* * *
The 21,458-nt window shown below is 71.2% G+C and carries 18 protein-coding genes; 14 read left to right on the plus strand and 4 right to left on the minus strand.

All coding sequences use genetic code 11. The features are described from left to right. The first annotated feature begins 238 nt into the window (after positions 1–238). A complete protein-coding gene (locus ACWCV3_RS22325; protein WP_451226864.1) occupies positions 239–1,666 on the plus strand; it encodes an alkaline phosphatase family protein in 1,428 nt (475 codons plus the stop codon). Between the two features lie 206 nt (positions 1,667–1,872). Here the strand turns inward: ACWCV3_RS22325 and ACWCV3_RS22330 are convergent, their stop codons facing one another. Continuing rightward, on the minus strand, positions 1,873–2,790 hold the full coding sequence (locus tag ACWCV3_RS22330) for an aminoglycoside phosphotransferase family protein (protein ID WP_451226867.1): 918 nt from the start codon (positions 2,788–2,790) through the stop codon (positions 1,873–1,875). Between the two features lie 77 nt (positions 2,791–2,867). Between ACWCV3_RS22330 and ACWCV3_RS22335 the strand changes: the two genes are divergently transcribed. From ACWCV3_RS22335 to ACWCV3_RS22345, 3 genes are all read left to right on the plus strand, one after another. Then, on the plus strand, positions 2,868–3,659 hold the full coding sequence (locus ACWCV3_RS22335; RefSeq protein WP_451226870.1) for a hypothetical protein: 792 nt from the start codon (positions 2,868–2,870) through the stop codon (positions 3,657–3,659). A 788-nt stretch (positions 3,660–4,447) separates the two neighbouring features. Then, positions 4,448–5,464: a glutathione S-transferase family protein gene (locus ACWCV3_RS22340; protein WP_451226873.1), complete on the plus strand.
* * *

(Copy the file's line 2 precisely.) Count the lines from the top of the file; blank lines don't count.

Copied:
All coding sequences use genetic code 11. The features are described from left to right. The first annotated feature begins 238 nt into the window (after positions 1–238). A complete protein-coding gene (locus ACWCV3_RS22325; protein WP_451226864.1) occupies positions 239–1,666 on the plus strand; it encodes an alkaline phosphatase family protein in 1,428 nt (475 codons plus the stop codon). Between the two features lie 206 nt (positions 1,667–1,872). Here the strand turns inward: ACWCV3_RS22325 and ACWCV3_RS22330 are convergent, their stop codons facing one another. Continuing rightward, on the minus strand, positions 1,873–2,790 hold the full coding sequence (locus tag ACWCV3_RS22330) for an aminoglycoside phosphotransferase family protein (protein ID WP_451226867.1): 918 nt from the start codon (positions 2,788–2,790) through the stop codon (positions 1,873–1,875). Between the two features lie 77 nt (positions 2,791–2,867). Between ACWCV3_RS22330 and ACWCV3_RS22335 the strand changes: the two genes are divergently transcribed. From ACWCV3_RS22335 to ACWCV3_RS22345, 3 genes are all read left to right on the plus strand, one after another. Then, on the plus strand, positions 2,868–3,659 hold the full coding sequence (locus ACWCV3_RS22335; RefSeq protein WP_451226870.1) for a hypothetical protein: 792 nt from the start codon (positions 2,868–2,870) through the stop codon (positions 3,657–3,659). A 788-nt stretch (positions 3,660–4,447) separates the two neighbouring features. Then, positions 4,448–5,464: a glutathione S-transferase family protein gene (locus ACWCV3_RS22340; protein WP_451226873.1), complete on the plus strand.